WALNUT HILLS, June 11, 1863.
. . . I don't believe I can give you an idea of matters here. You will read so much about Vicksburg and the people now gathered about it that you will get bewildered, and I will wait till maps become more abundant. I miss Pitzman very much. I feel his loss just as I did that of Morgan L. Smith at Chickasaw, both wounded in the hip, reconnoitering. So far as Vicksburg is concerned the same great features exist. The deep washes and ravines with trees felled makes a network of entangled abattis all round the city, and if we had a million of men we would be compelled to approach it by the narrow heads of columns which approach the concealed trenches and casemates of a concealed and brave and desperate enemy. We cannot carry our men across this continuous parapet without incurring fearful loss. We have been working making roads and paths around spurs, up hollows, until I now have on my front of over two miles three distinct ways by which I can get close up to the ditch, but still each has a narrow front and any man who puts his head above ground has his head shot off. All day and night continues the sharp crack of the rifle and deep sound of mortars and cannon hurling shot and shell at the doomed city. I think we have shot twenty thousand cannon balls and many millions of musket balls into Vicksburg, but of course the great mass of these bury into the earth and do little harm. We fire one hundred shot to their one, but they being scarce of ammunition take better care not to waste it. I rode away round to McClernand's lines the day before yesterday, and found that he was digging his ditches and parallels further back from the enemy than where I began the first day. My works are further advanced than any other, but still it will take some time to dig them out. The truth is we trust to the starvation. Accounts vary widely. Some deserters say they have plenty to eat, and others say they are down to pea bread and poor beef. I can see horses and mules gently grazing within the lines and therefore do not count on starvation yet. All their soldiers are in the trenches and none know anything but what occurs close to them. Food is cooked by negroes back in the hollows in rooms cut out of the hills and carried to them by night. The people, women and children, have also cut houses underground out of the peculiar earth, where they live in comparative safety from our shells and shot. Still I know great execution must have been done, and Vicksburg at this moment must be a horrid place. Yet the people have been wrought up to such a pitch of enthusiasm that I have not yet met one but would prefer all to perish rather than give up. They feel doomed, but rely on Joe Johnston. Of him we know but little save we hear of a force at Yazoo City, at Canton, Jackson and Clinton. . . .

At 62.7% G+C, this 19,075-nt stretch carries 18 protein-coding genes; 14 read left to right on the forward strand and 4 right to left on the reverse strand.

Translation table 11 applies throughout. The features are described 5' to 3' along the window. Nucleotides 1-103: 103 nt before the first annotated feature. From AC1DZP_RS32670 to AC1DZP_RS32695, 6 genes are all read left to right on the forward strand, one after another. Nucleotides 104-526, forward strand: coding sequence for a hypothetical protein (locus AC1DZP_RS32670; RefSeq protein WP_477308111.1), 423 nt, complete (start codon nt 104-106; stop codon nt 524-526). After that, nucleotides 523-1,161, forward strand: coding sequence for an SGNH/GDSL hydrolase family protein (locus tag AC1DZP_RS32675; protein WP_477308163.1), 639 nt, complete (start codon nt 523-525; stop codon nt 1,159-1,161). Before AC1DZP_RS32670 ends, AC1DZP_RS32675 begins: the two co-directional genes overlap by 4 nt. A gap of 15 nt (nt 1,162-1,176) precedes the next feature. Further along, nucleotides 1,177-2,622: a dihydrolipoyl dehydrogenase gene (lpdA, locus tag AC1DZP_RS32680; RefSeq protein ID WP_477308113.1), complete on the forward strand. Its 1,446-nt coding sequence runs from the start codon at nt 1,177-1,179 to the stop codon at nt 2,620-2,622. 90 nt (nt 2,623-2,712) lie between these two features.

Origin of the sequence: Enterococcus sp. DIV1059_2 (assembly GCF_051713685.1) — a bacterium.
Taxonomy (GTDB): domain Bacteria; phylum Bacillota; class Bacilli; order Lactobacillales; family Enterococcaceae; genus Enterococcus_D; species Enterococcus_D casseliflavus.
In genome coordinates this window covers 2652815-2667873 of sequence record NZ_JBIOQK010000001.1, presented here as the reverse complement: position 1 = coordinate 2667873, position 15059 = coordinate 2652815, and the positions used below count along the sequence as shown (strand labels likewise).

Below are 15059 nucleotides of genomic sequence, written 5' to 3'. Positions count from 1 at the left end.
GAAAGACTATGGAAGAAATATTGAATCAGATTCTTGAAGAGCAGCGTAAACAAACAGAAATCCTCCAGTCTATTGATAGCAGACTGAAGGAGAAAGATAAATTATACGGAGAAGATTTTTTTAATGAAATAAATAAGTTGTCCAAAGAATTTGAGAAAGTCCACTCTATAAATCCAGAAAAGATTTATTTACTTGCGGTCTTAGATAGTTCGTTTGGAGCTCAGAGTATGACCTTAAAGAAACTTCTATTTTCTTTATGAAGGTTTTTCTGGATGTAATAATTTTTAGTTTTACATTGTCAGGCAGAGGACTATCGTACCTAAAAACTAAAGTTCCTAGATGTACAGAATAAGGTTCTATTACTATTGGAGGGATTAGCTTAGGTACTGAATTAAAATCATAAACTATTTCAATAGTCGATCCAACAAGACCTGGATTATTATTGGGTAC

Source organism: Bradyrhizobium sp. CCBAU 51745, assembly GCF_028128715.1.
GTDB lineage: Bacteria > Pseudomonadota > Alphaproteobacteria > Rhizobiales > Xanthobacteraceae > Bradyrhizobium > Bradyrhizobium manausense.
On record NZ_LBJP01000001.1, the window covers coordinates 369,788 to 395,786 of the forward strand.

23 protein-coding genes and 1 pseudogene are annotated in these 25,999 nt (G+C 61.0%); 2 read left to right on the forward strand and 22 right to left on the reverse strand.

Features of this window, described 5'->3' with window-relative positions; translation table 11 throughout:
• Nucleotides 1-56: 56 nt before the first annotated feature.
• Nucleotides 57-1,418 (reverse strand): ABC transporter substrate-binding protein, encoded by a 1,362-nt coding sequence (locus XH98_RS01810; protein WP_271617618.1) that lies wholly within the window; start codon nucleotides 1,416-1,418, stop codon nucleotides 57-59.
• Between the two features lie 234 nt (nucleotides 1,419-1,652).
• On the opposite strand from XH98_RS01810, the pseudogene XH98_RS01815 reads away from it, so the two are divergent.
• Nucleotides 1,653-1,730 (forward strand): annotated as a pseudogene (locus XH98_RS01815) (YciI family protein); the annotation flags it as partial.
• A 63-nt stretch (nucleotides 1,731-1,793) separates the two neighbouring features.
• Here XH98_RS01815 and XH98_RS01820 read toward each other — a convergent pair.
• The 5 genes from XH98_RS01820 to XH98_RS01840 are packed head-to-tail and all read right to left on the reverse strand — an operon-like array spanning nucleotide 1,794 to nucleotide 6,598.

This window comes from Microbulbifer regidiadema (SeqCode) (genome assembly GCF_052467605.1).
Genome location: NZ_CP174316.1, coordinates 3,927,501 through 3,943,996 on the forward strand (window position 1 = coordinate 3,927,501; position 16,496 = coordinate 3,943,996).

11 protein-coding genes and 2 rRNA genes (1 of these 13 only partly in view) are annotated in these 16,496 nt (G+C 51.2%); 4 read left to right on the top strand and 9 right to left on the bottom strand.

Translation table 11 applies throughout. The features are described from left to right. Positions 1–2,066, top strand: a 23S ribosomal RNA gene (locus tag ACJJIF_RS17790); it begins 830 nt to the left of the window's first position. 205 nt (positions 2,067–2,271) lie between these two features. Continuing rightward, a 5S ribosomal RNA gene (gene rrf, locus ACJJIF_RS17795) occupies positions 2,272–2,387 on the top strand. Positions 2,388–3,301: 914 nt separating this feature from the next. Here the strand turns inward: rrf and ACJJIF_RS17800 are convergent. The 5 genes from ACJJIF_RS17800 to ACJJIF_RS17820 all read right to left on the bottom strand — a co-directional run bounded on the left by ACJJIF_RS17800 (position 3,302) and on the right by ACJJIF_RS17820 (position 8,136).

SOURCES: M. A. DeWolfe Howe, Editor, Home Letters of General Sherman, p. 266-7. A full copy of this letter can be found in the William T Sherman Family papers (SHR), University of Notre Dame Archives (UNDA), Notre Dame, IN 46556, Folder CSHR 2/05.